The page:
Remarkable Recapture of a Migratory Thrush

By Brandon Breen, Klamath Bird Observatory Science Communications

swth_livaudaisBreaking News! Former KBO Intern captures a remarkable bird in the highlands of western Colombia, 2,714 miles from where it was originally banded!

Andrés Henao and colleagues were banding birds this week in the highlands of Colombia near the town of Las Margaritas, and on December 17th they noticed that one of the migratory birds in their mist-nets had already been banded with a small metal tag on its leg.  The band was heavily worn, suggesting this bird had a story to tell.

First, the biologists identified the bird as a Swainson’s Thrush and recorded the band number —2251-27131—double-checking the number. Then they carefully and quickly collected additional data about the bird, data that help determine the bird’s condition, before releasing it back into the wild.  Afterward the biologists continued their banding operation, giving each additional bird that they captured equal attention and care.

When they completed the day’s banding effort, Andrés contacted his former teacher, KBO Banding Project Lead Robert Frey, to tell him the exiting news: “We recaptured a banded migratory bird today, and based on the inscription on the band, it looks like the bird was originally banded in the United States with a tag issued by the Bird Banding Laboratory.”

SWTH map 20131218bbTogether, Robert and Andrés logged onto the Banding Lab’s website to enter the recaptured band number. Immediately, the Banding Lab’s web site provided incredible information about the bird!  This individual was banded in spring of 2008, in eastern Nebraska, near the town of Unadilla. At that time the Swainson’s Thrush was determined to be an “after hatch year,” meaning it was at least 1 year old, having hatched during the spring or summer of 2007, or earlier. Five and a half years later the bird was recaptured 2,714 miles from where it was originally encountered.

Foreign Recapture is the term used when a previously banded and captured and released by a different permit than originally banded it.

The Banding Lab will be contacting the original bander, and we will learn even more about this individual migratory bird.  Swainson’s Thrushes breed throughout Canada and Alaska, as well as in pockets in the western United States, in the northern Great Lakes states, and in northern New England. They winter in southern Mexico, Central America, and throughout much of western South America.

The Swainson’s Thrush of this story winters in Colombia and likely breeds (and was likely hatched) in central Canada. Twice each year this individual flies between the two locations, passing through Nebraska on the way. So far, this 1 ounce bird has completed at least six round-trip migrations.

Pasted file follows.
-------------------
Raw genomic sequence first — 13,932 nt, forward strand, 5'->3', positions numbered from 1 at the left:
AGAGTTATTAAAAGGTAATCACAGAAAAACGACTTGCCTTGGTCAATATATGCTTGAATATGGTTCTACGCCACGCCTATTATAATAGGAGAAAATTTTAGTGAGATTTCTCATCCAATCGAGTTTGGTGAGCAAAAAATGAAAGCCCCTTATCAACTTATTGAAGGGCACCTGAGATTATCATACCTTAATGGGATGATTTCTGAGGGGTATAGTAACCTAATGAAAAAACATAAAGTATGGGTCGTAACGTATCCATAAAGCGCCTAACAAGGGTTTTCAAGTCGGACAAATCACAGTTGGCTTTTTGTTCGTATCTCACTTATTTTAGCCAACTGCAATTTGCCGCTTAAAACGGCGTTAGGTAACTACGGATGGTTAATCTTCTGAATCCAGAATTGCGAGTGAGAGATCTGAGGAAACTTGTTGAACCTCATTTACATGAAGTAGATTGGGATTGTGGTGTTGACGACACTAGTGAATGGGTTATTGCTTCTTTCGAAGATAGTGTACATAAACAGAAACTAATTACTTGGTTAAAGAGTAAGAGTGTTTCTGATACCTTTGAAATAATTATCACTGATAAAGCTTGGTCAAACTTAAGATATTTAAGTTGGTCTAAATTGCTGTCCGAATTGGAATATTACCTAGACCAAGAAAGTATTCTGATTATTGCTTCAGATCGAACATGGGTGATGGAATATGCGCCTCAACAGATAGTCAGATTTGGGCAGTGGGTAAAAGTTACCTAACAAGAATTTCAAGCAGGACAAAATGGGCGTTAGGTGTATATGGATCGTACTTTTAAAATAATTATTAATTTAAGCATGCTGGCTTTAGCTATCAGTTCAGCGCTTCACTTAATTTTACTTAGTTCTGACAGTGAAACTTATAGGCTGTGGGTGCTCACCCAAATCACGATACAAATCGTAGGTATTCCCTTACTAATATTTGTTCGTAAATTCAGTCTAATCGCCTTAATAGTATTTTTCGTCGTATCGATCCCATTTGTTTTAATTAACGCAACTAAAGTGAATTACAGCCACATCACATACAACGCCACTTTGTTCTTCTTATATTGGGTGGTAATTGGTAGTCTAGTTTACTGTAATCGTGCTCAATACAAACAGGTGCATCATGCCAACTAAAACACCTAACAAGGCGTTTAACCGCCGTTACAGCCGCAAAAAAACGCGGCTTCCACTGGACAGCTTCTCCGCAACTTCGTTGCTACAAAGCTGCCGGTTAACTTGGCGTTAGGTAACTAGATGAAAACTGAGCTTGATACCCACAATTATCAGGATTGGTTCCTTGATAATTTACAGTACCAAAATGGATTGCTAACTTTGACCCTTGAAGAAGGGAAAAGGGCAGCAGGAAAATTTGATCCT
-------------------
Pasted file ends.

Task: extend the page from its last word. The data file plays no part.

Andres Henao Murillo 2010 Banding Intern 2While this Swainson’s Thrush recovery shows us the connection between Colombia as a wintering site and Nebraska as a migratory pathway, this bird also illustrates the connections we have as conservation biologists working together to learn about and conserve migratory birds throughout their annual life cycles on a hemispheric scale.  Klamath Bird Observatory works closely with many partners, including the United States Forest Service’s International Programs, to develop international conservation capacity in Latin America.

Each year we invite several international interns to participate in our intensive bird banding training program.  We then work with these partners to help them develop bird monitoring and conservation programs in their home countries.  Andrés Henao trained with Klamath Bird Observatory for two seasons as a bird banding intern. Andrés is now training colleagues in his native Colombia, and he recently participated as an instructor in an international training program in Brazil.

Klamath Bird Observatory is proud to partner with these early-career conservation biologists in Latin America who are contributing information and developing capacity that ultimately will allow us all to become better stewards of our shared migratory birds.

We will share additional details about this remarkable Swainson’s Thrush as we learn more. Stay tuned!


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